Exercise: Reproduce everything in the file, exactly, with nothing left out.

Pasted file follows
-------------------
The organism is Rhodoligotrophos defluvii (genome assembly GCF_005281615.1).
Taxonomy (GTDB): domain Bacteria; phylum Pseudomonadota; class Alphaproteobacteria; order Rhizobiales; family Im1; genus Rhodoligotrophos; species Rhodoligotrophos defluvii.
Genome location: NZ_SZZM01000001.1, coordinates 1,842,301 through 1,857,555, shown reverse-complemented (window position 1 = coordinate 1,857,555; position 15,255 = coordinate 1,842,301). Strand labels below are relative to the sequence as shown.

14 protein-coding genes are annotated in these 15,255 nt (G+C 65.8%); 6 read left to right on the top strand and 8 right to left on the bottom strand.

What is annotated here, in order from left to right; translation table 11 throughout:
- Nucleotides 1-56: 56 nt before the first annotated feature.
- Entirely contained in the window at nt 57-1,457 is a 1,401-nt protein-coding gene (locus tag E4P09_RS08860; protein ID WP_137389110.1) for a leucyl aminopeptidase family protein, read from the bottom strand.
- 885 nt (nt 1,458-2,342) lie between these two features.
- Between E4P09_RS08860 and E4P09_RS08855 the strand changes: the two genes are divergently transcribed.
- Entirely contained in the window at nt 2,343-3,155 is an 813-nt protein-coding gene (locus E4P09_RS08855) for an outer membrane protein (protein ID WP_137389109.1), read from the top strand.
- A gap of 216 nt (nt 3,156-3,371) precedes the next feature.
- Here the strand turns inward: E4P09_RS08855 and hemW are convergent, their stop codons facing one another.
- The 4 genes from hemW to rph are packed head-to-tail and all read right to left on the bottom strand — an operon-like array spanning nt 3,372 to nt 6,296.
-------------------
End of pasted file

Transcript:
The organism is Rhodoligotrophos defluvii (genome assembly GCF_005281615.1).
Taxonomy (GTDB): domain Bacteria; phylum Pseudomonadota; class Alphaproteobacteria; order Rhizobiales; family Im1; genus Rhodoligotrophos; species Rhodoligotrophos defluvii.
Genome location: NZ_SZZM01000001.1, coordinates 1,842,301 through 1,857,555, shown reverse-complemented (window position 1 = coordinate 1,857,555; position 15,255 = coordinate 1,842,301). Strand labels below are relative to the sequence as shown.

14 protein-coding genes are annotated in these 15,255 nt (G+C 65.8%); 6 read left to right on the top strand and 8 right to left on the bottom strand.

What is annotated here, in order from left to right; translation table 11 throughout:
- Nucleotides 1-56: 56 nt before the first annotated feature.
- Entirely contained in the window at nt 57-1,457 is a 1,401-nt protein-coding gene (locus tag E4P09_RS08860; protein ID WP_137389110.1) for a leucyl aminopeptidase family protein, read from the bottom strand.
- 885 nt (nt 1,458-2,342) lie between these two features.
- Between E4P09_RS08860 and E4P09_RS08855 the strand changes: the two genes are divergently transcribed.
- Entirely contained in the window at nt 2,343-3,155 is an 813-nt protein-coding gene (locus E4P09_RS08855) for an outer membrane protein (protein ID WP_137389109.1), read from the top strand.
- A gap of 216 nt (nt 3,156-3,371) precedes the next feature.
- Here the strand turns inward: E4P09_RS08855 and hemW are convergent, their stop codons facing one another.
- The 4 genes from hemW to rph are packed head-to-tail and all read right to left on the bottom strand — an operon-like array spanning nt 3,372 to nt 6,296.